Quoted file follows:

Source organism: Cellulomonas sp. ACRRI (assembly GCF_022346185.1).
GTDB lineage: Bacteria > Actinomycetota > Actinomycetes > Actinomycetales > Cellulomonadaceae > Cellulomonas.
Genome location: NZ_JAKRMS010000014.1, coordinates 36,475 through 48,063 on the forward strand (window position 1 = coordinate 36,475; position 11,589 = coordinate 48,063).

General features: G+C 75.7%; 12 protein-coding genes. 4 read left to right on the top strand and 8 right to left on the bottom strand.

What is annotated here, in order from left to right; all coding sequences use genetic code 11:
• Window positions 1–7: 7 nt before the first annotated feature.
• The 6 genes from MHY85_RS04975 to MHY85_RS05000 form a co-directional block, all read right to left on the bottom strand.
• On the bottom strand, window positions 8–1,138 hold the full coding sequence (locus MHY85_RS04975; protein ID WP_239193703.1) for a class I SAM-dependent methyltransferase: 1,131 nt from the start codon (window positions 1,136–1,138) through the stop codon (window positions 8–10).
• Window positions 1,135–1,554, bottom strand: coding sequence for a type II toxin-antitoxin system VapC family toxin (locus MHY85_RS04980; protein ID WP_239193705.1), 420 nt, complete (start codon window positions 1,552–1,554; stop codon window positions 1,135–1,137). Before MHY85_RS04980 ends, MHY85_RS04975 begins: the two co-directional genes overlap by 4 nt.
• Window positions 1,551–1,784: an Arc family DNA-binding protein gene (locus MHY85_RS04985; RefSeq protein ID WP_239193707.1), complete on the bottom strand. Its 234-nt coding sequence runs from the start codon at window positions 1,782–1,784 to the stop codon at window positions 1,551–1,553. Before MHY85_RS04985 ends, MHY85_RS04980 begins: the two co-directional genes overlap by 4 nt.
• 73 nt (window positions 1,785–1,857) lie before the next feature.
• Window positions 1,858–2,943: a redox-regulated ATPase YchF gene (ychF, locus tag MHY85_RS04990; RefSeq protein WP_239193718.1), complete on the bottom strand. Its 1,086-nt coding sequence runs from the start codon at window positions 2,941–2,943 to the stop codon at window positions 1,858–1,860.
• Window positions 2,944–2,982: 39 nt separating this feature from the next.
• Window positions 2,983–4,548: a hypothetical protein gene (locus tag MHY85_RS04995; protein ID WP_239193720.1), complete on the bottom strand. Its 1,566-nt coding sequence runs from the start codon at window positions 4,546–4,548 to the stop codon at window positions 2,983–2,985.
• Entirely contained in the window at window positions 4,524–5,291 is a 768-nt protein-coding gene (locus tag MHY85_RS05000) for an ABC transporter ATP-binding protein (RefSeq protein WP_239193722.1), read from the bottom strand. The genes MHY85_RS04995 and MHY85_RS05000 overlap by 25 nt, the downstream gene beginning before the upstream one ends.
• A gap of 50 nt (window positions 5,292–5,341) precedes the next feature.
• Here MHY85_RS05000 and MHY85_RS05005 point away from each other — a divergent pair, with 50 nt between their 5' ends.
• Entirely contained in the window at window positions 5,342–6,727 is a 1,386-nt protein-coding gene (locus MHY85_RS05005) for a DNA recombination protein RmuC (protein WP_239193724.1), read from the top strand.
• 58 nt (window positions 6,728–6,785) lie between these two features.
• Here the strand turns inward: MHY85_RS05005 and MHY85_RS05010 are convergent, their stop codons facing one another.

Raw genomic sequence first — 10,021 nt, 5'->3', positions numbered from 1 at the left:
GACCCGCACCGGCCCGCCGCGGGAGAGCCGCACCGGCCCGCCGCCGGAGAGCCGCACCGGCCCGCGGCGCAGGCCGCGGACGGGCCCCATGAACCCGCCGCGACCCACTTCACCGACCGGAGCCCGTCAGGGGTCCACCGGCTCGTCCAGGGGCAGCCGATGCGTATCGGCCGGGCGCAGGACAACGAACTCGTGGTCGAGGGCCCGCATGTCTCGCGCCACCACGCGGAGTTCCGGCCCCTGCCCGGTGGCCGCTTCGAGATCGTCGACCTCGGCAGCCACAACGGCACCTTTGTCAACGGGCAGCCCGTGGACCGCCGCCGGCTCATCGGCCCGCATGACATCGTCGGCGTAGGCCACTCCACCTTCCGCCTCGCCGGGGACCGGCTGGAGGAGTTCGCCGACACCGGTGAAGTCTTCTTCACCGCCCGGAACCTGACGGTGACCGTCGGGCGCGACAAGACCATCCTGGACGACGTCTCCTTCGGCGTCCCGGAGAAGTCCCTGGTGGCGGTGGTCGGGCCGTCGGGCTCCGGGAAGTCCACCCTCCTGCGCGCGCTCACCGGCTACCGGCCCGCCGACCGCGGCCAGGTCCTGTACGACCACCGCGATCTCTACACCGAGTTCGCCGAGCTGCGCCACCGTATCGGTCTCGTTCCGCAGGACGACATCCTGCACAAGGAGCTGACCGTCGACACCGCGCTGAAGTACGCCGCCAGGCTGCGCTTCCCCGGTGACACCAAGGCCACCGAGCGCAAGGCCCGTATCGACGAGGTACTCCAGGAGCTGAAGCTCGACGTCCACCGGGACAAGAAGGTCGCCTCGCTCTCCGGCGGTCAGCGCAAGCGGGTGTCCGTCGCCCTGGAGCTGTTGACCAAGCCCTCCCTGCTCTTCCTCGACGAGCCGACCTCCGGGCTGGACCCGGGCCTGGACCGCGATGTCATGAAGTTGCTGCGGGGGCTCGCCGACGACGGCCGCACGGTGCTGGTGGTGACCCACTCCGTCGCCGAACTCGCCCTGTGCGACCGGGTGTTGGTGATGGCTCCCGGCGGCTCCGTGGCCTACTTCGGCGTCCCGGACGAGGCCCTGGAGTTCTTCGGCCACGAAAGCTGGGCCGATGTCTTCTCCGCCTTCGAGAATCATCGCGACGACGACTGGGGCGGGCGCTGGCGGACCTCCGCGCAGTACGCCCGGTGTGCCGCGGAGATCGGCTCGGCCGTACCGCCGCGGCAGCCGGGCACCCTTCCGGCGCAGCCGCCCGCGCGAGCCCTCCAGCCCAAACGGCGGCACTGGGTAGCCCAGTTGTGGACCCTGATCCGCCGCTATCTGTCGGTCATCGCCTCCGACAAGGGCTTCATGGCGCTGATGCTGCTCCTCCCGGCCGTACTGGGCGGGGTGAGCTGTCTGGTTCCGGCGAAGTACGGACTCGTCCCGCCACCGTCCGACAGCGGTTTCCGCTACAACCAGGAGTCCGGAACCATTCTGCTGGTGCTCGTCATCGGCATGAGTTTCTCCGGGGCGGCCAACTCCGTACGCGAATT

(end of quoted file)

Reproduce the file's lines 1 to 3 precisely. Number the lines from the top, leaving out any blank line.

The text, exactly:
Source organism: Cellulomonas sp. ACRRI (assembly GCF_022346185.1).
GTDB lineage: Bacteria > Actinomycetota > Actinomycetes > Actinomycetales > Cellulomonadaceae > Cellulomonas.
Genome location: NZ_JAKRMS010000014.1, coordinates 36,475 through 48,063 on the forward strand (window position 1 = coordinate 36,475; position 11,589 = coordinate 48,063).